When the time comes you arrange for some plans to be drawn up, apply for planning permission and building regulation approval, both of which are received and then the build begins. You even decide to install a lovely summerhouse in the garden. Once the extension is finished the Council then come out and sign off the work and you are now able to enjoy your lovely new living space and to sit back and relax.
It’s my home and I’ll build what I want to!
Posted by: Mim ClaridgeFeb21
Understandably many people assume that because they have bought a property – it is for them, and them alone, to decide how they can now go about creating their dream home…..WRONG!
Whether you have a bought a freehold or leasehold property, you may be surprised when you read the small print….that being the deeds or the lease of the property. There can often be things set out in the small print that will restrict what can be done to the property.
Fast forward ten years, life is going well and you decide you would like to move up the property ladder. You agree a sale, and during the conveyancing process you are asked to provide consent for the extension and the summer house and also provide the planning permission and building regulation approval for the extension. You have this information but you are somewhat confused as to what other consents you would have needed.
It then becomes clear that contained within your deeds, there are obligations known as restrictive covenants, which limit what you can do with the property. In this instance, your title contains a restrictive covenant stipulating that no additional structures are to be added to the property without the consent of ABC Ltd. Consequently, both the extension and summer house would have required this consent and in the absence of such consent, ABC Ltd would be perfectly entitled to take action against you for breach of the covenant. This could include the requirement of you returning the property to its original state. Had you been aware of this restriction, you would perhaps have decided not to purchase the property in the first place. So what do you do now? You want to sell and don’t want this issue to prevent that.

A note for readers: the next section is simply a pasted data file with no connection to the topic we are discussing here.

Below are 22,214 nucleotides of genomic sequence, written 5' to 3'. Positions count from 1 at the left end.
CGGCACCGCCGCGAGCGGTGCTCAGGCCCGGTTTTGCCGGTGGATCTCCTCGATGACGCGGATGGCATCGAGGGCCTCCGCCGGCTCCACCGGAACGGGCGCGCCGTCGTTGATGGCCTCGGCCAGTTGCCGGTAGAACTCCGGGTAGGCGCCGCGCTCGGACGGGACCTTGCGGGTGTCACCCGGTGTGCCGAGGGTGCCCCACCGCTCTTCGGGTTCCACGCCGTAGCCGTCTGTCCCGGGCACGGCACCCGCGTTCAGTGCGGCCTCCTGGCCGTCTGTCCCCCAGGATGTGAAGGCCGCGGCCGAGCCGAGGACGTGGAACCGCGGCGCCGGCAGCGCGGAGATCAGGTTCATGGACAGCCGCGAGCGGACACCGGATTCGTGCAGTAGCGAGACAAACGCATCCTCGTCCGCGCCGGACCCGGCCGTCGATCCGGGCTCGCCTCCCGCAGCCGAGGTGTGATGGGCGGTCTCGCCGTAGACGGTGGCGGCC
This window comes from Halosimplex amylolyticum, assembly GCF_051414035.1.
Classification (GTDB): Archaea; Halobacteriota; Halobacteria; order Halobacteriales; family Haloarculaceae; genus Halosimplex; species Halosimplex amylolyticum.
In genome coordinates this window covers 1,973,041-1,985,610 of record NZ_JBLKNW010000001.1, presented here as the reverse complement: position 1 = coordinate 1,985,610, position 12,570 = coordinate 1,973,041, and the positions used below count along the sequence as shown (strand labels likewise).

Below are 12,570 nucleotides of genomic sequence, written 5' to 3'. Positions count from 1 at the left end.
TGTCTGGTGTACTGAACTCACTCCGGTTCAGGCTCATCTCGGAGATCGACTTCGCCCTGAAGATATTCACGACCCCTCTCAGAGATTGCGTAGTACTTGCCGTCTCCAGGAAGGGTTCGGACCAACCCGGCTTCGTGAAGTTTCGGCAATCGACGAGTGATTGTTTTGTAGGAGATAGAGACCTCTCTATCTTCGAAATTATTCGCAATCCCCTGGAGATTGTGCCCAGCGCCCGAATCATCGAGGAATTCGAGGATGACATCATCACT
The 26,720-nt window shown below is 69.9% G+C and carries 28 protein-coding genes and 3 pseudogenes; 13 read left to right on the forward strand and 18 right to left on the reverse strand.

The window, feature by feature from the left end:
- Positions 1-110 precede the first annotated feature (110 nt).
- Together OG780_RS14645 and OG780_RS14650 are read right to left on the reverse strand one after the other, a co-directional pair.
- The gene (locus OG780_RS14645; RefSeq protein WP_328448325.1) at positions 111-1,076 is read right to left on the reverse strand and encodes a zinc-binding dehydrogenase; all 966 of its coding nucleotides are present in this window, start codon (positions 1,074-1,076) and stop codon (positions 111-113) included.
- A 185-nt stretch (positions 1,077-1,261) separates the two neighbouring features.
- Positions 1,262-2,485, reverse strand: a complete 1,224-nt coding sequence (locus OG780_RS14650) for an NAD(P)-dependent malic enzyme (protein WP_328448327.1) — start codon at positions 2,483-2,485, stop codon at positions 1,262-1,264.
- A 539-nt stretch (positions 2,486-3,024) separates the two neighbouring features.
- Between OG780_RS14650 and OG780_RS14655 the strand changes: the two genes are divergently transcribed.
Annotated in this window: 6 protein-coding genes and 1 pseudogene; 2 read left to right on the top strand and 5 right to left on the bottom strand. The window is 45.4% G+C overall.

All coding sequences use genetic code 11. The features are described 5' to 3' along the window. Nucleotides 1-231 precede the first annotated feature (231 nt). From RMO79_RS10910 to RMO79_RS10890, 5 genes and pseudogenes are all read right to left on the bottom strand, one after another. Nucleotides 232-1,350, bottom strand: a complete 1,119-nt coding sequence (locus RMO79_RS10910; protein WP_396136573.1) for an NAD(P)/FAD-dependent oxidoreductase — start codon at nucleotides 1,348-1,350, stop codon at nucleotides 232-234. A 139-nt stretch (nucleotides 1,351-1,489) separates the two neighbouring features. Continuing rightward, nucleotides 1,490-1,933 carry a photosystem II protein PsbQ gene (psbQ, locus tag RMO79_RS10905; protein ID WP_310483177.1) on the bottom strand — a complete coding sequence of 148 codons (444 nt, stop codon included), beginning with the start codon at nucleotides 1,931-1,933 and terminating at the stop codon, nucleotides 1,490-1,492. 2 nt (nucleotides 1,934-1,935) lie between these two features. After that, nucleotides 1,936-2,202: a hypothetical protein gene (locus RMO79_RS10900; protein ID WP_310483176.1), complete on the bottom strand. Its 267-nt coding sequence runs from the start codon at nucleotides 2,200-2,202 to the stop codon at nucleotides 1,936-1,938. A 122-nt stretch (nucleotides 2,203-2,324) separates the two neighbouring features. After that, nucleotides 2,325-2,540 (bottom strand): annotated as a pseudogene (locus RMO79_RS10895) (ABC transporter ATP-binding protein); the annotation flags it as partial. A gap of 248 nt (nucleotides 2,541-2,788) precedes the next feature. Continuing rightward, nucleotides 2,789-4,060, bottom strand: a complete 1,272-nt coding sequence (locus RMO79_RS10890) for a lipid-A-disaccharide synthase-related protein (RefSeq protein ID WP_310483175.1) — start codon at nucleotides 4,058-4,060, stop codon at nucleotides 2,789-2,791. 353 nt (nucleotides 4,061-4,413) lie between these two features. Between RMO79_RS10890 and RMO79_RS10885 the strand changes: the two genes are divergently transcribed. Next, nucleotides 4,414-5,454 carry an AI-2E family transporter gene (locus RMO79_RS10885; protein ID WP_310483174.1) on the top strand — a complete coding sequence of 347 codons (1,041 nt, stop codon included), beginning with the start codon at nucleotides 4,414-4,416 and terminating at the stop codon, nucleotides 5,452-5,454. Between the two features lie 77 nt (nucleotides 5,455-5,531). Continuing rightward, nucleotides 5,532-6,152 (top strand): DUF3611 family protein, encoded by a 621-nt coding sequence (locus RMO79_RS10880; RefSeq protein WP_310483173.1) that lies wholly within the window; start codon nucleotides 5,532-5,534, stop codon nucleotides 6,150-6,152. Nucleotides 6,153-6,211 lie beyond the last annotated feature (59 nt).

There are a number of options that you could pursue but the appropriate response will depend upon your particular circumstances, and in such cases Sousa Law aims to provide you with the best advice for your individual circumstances. Furthermore, when acting for you in the purchase of your new home, Sousa Law will inform you of any such matters that could affect your intended use of your future home – enabling you to plan your dream home with the full knowledge of how to achieve it, without setting yourself up for a fall in the future.
This article does not constitute legal advice and is for general information purposes only